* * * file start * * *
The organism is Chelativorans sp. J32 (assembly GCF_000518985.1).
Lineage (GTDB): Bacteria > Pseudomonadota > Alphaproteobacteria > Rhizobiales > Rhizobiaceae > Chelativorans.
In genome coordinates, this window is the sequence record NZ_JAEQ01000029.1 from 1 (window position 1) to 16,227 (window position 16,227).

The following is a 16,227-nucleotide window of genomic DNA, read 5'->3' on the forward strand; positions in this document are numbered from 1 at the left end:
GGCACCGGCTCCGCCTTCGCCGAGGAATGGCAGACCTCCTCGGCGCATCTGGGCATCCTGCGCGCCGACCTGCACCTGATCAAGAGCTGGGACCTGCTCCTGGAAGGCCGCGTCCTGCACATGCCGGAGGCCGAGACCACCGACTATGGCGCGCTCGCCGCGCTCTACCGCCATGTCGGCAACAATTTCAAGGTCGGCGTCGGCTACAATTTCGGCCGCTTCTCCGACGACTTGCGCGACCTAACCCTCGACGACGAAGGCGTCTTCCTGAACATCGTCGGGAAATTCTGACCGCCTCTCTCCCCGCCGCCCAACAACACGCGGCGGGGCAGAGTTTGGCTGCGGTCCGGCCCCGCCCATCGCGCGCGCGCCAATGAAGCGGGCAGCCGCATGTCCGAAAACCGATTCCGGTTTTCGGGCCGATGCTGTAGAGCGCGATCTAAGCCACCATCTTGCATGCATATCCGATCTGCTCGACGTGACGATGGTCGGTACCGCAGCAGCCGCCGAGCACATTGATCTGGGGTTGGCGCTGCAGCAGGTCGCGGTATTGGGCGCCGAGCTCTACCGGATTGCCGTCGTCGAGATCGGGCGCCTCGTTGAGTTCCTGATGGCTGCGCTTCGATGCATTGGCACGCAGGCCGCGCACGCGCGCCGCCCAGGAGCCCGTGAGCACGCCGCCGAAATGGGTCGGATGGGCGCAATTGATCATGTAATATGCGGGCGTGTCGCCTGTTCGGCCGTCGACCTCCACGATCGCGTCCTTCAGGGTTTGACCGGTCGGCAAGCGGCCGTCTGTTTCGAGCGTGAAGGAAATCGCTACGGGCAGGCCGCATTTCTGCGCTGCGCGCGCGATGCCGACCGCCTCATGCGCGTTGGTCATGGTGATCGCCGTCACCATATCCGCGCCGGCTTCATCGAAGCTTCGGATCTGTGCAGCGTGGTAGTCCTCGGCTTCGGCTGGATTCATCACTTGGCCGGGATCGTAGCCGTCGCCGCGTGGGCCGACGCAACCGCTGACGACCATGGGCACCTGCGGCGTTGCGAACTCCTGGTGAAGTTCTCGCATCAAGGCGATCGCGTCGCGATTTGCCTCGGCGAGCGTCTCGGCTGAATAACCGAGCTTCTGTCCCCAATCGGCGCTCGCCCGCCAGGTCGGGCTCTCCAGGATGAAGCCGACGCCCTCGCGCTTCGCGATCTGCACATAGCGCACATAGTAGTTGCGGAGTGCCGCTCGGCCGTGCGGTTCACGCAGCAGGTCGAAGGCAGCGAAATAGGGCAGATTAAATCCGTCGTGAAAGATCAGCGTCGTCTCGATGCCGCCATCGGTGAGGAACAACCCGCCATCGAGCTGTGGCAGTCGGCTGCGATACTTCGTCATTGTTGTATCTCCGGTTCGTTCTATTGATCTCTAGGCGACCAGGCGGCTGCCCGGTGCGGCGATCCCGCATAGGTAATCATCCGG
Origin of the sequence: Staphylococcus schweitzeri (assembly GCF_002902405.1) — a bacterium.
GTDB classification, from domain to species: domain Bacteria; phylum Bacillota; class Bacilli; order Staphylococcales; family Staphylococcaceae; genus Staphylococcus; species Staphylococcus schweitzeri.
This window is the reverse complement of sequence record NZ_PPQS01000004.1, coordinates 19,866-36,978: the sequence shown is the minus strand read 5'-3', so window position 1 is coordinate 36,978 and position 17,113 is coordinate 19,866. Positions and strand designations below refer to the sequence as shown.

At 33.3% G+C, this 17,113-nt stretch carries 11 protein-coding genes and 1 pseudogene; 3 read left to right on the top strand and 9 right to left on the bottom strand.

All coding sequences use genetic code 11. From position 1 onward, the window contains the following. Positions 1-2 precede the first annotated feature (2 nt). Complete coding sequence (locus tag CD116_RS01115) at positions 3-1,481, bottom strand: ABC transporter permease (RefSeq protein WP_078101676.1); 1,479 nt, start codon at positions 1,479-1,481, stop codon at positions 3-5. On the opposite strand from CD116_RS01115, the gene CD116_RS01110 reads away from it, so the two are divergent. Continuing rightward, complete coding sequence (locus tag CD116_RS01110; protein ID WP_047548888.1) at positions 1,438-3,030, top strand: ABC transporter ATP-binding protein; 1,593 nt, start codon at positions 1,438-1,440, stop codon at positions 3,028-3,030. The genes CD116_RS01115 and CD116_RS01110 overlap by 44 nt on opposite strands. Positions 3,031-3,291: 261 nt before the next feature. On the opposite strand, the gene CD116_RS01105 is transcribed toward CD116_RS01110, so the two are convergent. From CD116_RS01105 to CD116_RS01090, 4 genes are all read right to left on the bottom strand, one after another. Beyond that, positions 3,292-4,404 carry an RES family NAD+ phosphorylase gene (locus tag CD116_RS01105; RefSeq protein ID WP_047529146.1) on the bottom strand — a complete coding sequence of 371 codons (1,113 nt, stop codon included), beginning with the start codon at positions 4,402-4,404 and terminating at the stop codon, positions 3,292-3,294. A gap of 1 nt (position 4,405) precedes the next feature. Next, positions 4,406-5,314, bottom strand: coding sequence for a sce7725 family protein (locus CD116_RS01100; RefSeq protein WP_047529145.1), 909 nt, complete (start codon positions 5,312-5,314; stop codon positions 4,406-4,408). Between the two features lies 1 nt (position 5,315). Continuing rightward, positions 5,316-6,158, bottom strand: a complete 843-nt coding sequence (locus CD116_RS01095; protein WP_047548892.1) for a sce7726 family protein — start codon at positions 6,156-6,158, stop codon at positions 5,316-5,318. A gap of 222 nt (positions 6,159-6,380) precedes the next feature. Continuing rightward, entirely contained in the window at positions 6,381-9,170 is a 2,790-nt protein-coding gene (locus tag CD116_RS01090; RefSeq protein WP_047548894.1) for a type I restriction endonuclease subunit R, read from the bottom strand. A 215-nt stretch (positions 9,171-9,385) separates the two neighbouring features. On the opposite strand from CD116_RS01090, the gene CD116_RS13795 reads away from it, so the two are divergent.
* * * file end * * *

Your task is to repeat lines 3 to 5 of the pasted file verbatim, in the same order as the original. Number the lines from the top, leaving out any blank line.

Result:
In genome coordinates, this window is the sequence record NZ_JAEQ01000029.1 from 1 (window position 1) to 16,227 (window position 16,227).

The following is a 16,227-nucleotide window of genomic DNA, read 5'->3' on the forward strand; positions in this document are numbered from 1 at the left end:
GGCACCGGCTCCGCCTTCGCCGAGGAATGGCAGACCTCCTCGGCGCATCTGGGCATCCTGCGCGCCGACCTGCACCTGATCAAGAGCTGGGACCTGCTCCTGGAAGGCCGCGTCCTGCACATGCCGGAGGCCGAGACCACCGACTATGGCGCGCTCGCCGCGCTCTACCGCCATGTCGGCAACAATTTCAAGGTCGGCGTCGGCTACAATTTCGGCCGCTTCTCCGACGACTTGCGCGACCTAACCCTCGACGACGAAGGCGTCTTCCTGAACATCGTCGGGAAATTCTGACCGCCTCTCTCCCCGCCGCCCAACAACACGCGGCGGGGCAGAGTTTGGCTGCGGTCCGGCCCCGCCCATCGCGCGCGCGCCAATGAAGCGGGCAGCCGCATGTCCGAAAACCGATTCCGGTTTTCGGGCCGATGCTGTAGAGCGCGATCTAAGCCACCATCTTGCATGCATATCCGATCTGCTCGACGTGACGATGGTCGGTACCGCAGCAGCCGCCGAGCACATTGATCTGGGGTTGGCGCTGCAGCAGGTCGCGGTATTGGGCGCCGAGCTCTACCGGATTGCCGTCGTCGAGATCGGGCGCCTCGTTGAGTTCCTGATGGCTGCGCTTCGATGCATTGGCACGCAGGCCGCGCACGCGCGCCGCCCAGGAGCCCGTGAGCACGCCGCCGAAATGGGTCGGATGGGCGCAATTGATCATGTAATATGCGGGCGTGTCGCCTGTTCGGCCGTCGACCTCCACGATCGCGTCCTTCAGGGTTTGACCGGTCGGCAAGCGGCCGTCTGTTTCGAGCGTGAAGGAAATCGCTACGGGCAGGCCGCATTTCTGCGCTGCGCGCGCGATGCCGACCGCCTCATGCGCGTTGGTCATGGTGATCGCCGTCACCATATCCGCGCCGGCTTCATCGAAGCTTCGGATCTGTGCAGCGTGGTAGTCCTCGGCTTCGGCTGGATTCATCACTTGGCCGGGATCGTAGCCGTCGCCGCGTGGGCCGACGCAACCGCTGACGACCATGGGCACCTGCGGCGTTGCGAACTCCTGGTGAAGTTCTCGCATCAAGGCGATCGCGTCGCGATTTGCCTCGGCGAGCGTCTCGGCTGAATAACCGAGCTTCTGTCCCCAATCGGCGCTCGCCCGCCAGGTCGGGCTCTCCAGGATGAAGCCGACGCCCTCGCGCTTCGCGATCTGCACATAGCGCACATAGTAGTTGCGGAGTGCCGCTCGGCCGTGCGGTTCACGCAGCAGGTCGAAGGCAGCGAAATAGGGCAGATTAAATCCGTCGTGAAAGATCAGCGTCGTCTCGATGCCGCCATCGGTGAGGAACAACCCGCCATCGAGCTGTGGCAGTCGGCTGCGATACTTCGTCATTGTTGTATCTCCGGTTCGTTCTATTGATCTCTAGGCGACCAGGCGGCTGCCCGGTGCGGCGATCCCGCATAGGTAATCATCCGG